Promoting Peace in Israel
Over the years, Israel has used a number of legal and bureaucratic procedures in order to appropriate West Bank lands, with the primary objective of establishing settlements and providing land reserves for them. Using primarily these five methods: seizure for military purposes; declaration of state lands; seizure of absentee property; confiscation for public needs; and initial registration, Israel has managed to take over about 50% of the lands in the West Bank, barring the local Palestinian public from using them.
Seizure for Military Purposes
The first and primary means used by the State in order to take hold of private lands was “seizure for military purposes”. Between 1968-1979, Israeli military commanders issued dozens of such seizure orders, confiscating almost 47,000 dunams of private land.
In contrast to an “expropriation,” in which ownership of the land is transferred to the State, “military seizure” leaves the official ownership of the land under the name of its original owners, but transfers total control of the land, for a designated period of time, to the military. At the end of that period, the military must either relinquish control of the land to the owners – something which has rarely happened in the West Bank – or renew the seizure order. Furthermore, the owners of the land are entitled to compensation from the military.
Many of the settlements established during the first decade of the Israeli occupation of the West Bank were built on land that had been “seized for military purposes.” However, a landmark High Court of Justice decision in 1979, known as the Elon More case, brought this abusive practice to an official end.
Elon More was initially constructed in June 1979 on lands seized for military purposes from the private lands belonging to the Palestinian village of Rujib. The owners of the land petitioned the High Court of Justice, arguing that the seizure was illegal, since the IDF based it on security needs, while the seized land was actually being used for a new settlement. In its response, the State Attorney’s office stated, as in many similar cases before, that the establishment of the settlement was indeed required for military purposes.
In response, settlers from the Elon More group submitted a memorandum rejecting the interpretation that the seizure was temporary and for military purposes. The settlers made clear that their intention was to establish a permanent civilian settlement, founded for ideological and political purposes. This, of course, contradicted the State’s claim.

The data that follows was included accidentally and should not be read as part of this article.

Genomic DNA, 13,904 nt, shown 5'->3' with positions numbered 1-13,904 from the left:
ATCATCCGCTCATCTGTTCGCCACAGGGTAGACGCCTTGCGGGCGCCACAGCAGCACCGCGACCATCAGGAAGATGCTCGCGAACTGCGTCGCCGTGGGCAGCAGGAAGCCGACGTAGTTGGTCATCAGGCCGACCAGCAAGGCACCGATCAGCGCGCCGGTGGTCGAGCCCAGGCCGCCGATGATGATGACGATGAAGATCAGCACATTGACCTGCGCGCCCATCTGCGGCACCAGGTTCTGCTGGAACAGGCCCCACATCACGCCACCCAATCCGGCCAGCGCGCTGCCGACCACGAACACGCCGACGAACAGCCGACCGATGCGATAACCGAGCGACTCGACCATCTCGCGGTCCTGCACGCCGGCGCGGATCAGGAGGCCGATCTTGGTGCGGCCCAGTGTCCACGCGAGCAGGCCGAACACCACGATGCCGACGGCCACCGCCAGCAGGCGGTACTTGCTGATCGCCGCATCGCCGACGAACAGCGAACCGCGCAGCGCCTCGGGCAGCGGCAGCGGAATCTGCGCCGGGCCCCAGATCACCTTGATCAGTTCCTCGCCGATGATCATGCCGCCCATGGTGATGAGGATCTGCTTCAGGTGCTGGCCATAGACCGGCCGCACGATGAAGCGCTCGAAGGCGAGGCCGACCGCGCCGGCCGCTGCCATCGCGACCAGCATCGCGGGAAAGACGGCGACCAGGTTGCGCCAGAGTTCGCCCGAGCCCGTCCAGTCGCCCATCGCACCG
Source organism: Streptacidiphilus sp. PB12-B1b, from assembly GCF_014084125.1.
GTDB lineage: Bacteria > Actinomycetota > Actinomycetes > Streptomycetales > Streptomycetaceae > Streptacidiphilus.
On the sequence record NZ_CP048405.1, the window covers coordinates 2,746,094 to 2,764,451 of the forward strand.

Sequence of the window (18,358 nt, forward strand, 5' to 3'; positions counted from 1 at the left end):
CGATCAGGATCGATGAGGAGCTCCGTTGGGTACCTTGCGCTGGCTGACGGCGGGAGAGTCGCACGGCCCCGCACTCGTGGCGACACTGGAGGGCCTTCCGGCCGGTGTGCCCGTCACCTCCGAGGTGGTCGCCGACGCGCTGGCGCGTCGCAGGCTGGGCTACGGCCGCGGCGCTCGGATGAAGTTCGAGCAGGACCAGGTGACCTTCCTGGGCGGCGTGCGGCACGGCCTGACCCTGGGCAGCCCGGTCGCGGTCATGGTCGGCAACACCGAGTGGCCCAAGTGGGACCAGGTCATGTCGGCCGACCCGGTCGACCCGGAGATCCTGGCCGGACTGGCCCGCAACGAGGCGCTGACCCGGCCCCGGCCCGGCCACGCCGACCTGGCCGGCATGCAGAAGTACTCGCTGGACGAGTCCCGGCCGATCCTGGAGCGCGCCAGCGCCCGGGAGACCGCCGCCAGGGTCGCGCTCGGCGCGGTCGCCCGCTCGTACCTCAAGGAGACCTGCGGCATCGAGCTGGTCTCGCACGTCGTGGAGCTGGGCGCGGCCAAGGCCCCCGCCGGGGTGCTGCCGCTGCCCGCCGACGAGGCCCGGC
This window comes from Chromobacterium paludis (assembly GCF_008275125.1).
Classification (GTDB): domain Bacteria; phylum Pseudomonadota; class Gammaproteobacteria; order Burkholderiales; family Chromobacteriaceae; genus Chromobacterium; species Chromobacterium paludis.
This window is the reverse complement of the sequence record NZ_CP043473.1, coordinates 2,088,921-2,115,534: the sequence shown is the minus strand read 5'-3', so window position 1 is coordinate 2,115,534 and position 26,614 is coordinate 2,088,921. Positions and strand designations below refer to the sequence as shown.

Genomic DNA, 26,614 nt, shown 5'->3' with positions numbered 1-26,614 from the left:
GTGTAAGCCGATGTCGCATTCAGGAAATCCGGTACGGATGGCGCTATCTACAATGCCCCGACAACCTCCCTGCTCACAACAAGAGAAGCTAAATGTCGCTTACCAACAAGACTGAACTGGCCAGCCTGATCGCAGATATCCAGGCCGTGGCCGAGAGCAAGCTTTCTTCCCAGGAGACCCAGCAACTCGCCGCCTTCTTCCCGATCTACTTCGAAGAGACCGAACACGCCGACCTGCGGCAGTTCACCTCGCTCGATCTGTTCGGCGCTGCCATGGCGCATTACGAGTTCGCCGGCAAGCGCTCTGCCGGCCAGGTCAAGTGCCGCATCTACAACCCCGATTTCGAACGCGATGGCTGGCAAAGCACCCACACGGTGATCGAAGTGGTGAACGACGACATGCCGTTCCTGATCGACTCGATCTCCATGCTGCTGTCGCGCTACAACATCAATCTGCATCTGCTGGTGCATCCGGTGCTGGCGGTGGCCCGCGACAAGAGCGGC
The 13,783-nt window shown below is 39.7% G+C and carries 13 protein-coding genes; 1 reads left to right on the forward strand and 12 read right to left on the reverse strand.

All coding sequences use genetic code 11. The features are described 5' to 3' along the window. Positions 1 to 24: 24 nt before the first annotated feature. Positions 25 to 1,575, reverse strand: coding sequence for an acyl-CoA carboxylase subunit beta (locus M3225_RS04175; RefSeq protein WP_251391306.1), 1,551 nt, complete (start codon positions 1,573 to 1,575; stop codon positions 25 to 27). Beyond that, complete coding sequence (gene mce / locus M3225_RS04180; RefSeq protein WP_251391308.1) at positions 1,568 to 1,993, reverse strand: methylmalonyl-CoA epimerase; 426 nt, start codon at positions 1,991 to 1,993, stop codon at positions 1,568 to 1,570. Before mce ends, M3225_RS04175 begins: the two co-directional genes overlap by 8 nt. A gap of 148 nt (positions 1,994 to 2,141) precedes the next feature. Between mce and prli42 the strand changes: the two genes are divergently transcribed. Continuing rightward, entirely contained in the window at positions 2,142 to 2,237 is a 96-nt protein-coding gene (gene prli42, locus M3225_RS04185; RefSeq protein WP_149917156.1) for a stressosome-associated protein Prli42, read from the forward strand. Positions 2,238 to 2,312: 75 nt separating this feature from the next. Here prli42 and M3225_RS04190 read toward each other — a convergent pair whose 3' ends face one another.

In view of the settlers’ argument, the High Court ruled that the establishment of the settlement on this land was not consistent with the uses of land “seized for military purposes,” and instructed that the seizure be cancelled. Based on the Elon More legal precedent, after 1979 the State refrained from using “seizure for military purposes” as a means of taking over privately-owned Palestinian land for the construction of settlements. However, 33% of the settlements established before the Elon More case were built on private lands, and the percents are similar for settlements built after this precedents (read Peace Now’s report "One offense begets another” for more information).
Furthermore, during the decade following the signing of the Oslo Accords, Israel began once again to make regular use of seizure injunctions for military purposes, particularly in order to establish the bypass road system on the West Bank, intended to make it possible for troops and settlers to travel without having to cross Palestinian population centers. Over the years, many additional seizure orders have been issued in order to create “secure zones” around the settlements, as well as to build the separation fence.
Declaration of State Lands
Once the procedure of military seizure was no longer valid for the purpose of acquiring lands for settlement, a new legal procedure, based on a local interpretation of Ottoman law, was implemented to declare extensive areas in the West Bank as “State Lands.” Over the years, Israel confiscated more than 900,000 dunams in the West Bank in this manner, and at least 90 settlements are built on lands declared as “state lands.”
In order to understand this mechanism, we must understand the situation of land ownership in the West Bank in 1967. According to the Ottoman law code, which Israel makes use of in the West Bank, all lands are considered "State Land" unless proven otherwise. To formally register land as private property, one must cultivate it for at least ten years. If the land is not registered, one would be considered the owner as long as he cultivates it and pays taxes on it. If the land is not cultivated for three successive years, it may become the property of the Ottoman State, i.e. "State Land".